Parents in China can no longer secretly browse through their children's computer or mobile phones from September after a law was passed aiming to protect the privacy of children.
The new law, the first of its kind anywhere in China, was passed by the regional government in Chongqing province, and will provide children with the legal means to defend themselves against cases of "spying" by their parents, China Daily reported.
Under the law, parents will be forbidden from secretly searching through children's computers or cell phones for emails, web chats or messages.
But a survey by online portal sina.com said nearly 42 percent of some 2,500 respondents did not welcome the regulation.
Lu Yulin, a professor at the China Youth University of Political Science, says this precedent would not have much effect in reality, as most children would not bring their parents to court.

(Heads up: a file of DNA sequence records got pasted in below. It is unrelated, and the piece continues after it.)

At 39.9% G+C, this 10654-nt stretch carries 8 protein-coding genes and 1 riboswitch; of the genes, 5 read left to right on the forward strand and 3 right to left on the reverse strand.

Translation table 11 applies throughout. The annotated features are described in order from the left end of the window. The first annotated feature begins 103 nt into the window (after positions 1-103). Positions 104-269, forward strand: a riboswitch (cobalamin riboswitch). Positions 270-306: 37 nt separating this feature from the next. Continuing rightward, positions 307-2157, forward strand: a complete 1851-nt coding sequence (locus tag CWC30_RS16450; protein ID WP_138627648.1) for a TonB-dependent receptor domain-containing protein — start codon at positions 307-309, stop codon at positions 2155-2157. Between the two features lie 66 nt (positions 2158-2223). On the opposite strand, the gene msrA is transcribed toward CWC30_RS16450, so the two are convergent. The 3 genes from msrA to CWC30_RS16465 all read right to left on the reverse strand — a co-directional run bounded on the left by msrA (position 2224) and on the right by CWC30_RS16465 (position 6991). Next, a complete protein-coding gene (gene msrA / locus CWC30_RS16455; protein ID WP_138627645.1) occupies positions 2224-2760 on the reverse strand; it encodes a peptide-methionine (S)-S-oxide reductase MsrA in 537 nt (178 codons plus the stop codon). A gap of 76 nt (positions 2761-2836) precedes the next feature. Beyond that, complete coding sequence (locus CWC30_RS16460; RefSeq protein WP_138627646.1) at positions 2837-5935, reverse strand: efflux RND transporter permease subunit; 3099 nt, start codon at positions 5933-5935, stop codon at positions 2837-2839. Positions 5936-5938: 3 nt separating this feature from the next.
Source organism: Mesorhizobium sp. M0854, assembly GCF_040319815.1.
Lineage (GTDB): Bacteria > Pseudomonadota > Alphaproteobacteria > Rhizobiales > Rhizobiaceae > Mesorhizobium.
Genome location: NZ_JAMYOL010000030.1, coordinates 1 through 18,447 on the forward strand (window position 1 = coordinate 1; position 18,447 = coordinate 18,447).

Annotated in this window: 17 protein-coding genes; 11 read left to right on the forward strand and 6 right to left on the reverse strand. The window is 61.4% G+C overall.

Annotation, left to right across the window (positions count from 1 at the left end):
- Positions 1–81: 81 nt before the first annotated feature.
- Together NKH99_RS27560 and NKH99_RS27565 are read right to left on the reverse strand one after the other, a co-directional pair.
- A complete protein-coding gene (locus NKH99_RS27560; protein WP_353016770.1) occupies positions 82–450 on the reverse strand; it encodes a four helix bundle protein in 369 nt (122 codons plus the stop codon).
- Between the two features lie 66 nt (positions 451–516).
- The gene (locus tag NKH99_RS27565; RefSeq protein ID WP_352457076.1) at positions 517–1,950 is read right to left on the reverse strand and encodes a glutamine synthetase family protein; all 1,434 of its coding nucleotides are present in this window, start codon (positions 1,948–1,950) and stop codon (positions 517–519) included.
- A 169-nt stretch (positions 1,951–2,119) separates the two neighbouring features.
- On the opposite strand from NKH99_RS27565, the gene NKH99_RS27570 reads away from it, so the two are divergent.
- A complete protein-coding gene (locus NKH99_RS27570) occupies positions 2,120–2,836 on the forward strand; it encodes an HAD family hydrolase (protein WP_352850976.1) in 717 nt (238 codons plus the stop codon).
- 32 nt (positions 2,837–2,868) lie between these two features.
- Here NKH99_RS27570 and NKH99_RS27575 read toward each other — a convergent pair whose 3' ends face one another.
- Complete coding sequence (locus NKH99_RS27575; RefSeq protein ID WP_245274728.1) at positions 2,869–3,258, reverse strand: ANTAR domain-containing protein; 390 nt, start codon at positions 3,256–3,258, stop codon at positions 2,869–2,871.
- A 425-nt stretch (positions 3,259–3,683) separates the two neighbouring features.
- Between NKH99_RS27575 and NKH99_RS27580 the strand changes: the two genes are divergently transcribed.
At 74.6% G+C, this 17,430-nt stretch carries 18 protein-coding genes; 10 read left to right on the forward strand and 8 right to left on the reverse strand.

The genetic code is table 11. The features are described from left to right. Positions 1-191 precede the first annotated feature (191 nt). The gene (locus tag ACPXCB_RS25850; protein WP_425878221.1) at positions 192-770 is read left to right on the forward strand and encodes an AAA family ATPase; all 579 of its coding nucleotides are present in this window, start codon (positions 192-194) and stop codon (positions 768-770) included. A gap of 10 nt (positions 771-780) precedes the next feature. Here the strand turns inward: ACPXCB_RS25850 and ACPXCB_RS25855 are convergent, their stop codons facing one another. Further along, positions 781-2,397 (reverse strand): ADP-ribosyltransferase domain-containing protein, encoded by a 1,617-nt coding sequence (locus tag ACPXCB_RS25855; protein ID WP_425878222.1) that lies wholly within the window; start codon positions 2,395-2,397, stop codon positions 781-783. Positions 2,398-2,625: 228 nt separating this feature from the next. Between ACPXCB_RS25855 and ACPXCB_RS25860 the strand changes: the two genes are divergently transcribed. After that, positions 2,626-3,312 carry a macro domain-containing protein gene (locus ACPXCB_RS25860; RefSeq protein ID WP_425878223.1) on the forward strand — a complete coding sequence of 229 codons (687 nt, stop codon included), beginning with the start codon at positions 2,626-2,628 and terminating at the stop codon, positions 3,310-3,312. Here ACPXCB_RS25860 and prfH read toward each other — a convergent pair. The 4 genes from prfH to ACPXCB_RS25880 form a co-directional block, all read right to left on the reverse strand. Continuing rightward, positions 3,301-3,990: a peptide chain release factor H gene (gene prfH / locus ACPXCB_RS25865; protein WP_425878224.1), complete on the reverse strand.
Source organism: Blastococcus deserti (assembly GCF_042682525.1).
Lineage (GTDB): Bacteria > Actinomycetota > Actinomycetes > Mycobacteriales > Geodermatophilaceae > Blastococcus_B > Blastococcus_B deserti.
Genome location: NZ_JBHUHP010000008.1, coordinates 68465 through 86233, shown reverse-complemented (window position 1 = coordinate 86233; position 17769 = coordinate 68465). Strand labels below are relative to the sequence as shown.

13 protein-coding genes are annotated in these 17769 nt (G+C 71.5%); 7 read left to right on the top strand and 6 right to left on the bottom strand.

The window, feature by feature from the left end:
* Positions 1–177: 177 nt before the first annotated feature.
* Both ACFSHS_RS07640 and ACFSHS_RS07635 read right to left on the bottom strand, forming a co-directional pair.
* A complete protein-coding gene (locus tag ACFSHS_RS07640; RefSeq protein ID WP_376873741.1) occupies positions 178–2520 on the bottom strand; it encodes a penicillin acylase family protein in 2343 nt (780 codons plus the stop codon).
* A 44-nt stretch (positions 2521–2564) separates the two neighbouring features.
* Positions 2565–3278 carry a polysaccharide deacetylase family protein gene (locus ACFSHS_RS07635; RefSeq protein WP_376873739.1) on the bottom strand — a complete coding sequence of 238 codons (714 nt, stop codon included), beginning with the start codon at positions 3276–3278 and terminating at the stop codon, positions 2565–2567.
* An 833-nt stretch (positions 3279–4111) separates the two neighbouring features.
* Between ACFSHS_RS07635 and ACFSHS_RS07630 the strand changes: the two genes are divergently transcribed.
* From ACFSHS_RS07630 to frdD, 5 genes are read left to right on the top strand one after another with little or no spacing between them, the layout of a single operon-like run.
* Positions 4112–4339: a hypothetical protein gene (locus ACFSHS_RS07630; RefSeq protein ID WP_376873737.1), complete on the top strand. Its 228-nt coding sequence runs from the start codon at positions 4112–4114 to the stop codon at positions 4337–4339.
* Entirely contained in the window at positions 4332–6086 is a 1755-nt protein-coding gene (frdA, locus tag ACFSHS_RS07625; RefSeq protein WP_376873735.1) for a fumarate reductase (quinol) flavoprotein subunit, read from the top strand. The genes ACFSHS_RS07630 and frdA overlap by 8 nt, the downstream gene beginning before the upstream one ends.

"It will bring very little change, as parents who habitually check such information won't stop due to the regulation," he said.
But he says the regulation signifies major progress in terms of laws for child privacy protection.
But Song Jingbo, a sixth grader in Xi'an city, was not worried, saying his parents have a long way to go before they can hack into his computer.
"I am far more internet savvy than they are," said the 11-year-old.
Even if Song caught his parents intruding into his privacy, he said: "I won't call the police, as I know they just want to help protect me."
By the end of 2009, the number of minors using the internet in China exceeded 126 million, with about 74 percent of them accessing the web at home, the China Internet Network Information Centre said.